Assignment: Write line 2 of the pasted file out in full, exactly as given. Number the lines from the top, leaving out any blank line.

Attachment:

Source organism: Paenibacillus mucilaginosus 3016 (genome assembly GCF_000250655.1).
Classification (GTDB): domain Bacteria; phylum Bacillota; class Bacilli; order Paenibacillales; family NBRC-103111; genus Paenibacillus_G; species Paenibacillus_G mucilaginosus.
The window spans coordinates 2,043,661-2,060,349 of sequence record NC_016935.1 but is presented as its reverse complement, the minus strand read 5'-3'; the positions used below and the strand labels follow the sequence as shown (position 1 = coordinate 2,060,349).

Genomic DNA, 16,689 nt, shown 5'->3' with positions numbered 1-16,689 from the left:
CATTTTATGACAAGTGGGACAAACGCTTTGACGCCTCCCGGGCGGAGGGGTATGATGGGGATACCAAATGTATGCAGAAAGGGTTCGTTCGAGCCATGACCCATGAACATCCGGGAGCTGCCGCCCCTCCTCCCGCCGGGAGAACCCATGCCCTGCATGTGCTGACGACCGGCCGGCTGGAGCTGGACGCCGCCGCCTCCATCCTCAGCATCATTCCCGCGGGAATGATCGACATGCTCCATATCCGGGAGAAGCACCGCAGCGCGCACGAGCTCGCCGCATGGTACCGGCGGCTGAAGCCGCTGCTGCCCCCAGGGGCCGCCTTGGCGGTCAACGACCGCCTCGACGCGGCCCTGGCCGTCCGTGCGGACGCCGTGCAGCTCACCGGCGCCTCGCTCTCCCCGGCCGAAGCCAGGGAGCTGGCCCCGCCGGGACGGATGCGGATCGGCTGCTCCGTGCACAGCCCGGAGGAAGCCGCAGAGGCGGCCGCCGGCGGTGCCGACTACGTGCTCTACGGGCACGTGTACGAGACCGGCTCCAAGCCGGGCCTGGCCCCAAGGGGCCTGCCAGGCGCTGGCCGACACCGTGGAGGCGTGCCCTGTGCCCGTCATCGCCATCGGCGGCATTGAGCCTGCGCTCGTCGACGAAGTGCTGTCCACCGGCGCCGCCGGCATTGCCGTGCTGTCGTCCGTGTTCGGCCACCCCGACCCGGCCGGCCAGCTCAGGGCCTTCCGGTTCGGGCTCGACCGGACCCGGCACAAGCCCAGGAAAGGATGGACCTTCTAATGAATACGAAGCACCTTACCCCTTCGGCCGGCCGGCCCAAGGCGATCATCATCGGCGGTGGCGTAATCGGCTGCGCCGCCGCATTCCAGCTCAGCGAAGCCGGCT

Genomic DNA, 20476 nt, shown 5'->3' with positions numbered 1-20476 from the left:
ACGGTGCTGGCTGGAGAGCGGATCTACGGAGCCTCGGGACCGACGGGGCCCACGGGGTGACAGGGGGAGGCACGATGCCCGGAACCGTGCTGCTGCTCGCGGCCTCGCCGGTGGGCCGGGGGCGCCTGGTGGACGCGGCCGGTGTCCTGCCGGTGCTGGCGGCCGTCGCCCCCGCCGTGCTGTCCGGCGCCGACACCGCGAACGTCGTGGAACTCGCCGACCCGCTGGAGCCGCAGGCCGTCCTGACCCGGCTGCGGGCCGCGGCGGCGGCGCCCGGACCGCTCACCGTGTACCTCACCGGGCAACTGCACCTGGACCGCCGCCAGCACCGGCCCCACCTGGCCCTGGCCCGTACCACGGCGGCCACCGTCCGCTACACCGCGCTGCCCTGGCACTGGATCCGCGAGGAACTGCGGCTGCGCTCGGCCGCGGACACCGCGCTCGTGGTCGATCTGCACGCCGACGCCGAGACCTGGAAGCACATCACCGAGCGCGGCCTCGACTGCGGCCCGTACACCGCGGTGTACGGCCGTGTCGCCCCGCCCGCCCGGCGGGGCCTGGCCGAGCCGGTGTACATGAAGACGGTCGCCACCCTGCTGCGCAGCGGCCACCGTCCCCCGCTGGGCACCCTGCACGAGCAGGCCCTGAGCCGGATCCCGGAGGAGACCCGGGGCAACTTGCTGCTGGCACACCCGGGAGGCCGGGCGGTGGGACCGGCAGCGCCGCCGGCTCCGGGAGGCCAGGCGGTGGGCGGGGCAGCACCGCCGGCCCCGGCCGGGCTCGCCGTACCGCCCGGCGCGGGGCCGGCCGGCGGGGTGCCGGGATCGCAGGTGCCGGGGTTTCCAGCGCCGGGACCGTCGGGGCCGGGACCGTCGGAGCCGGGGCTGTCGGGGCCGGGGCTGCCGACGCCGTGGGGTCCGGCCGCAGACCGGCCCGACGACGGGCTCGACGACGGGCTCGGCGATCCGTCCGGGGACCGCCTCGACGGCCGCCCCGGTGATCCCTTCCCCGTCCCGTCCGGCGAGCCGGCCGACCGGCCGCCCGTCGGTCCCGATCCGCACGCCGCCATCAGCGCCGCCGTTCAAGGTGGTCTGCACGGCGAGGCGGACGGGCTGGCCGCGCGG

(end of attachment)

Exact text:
Classification (GTDB): domain Bacteria; phylum Bacillota; class Bacilli; order Paenibacillales; family NBRC-103111; genus Paenibacillus_G; species Paenibacillus_G mucilaginosus.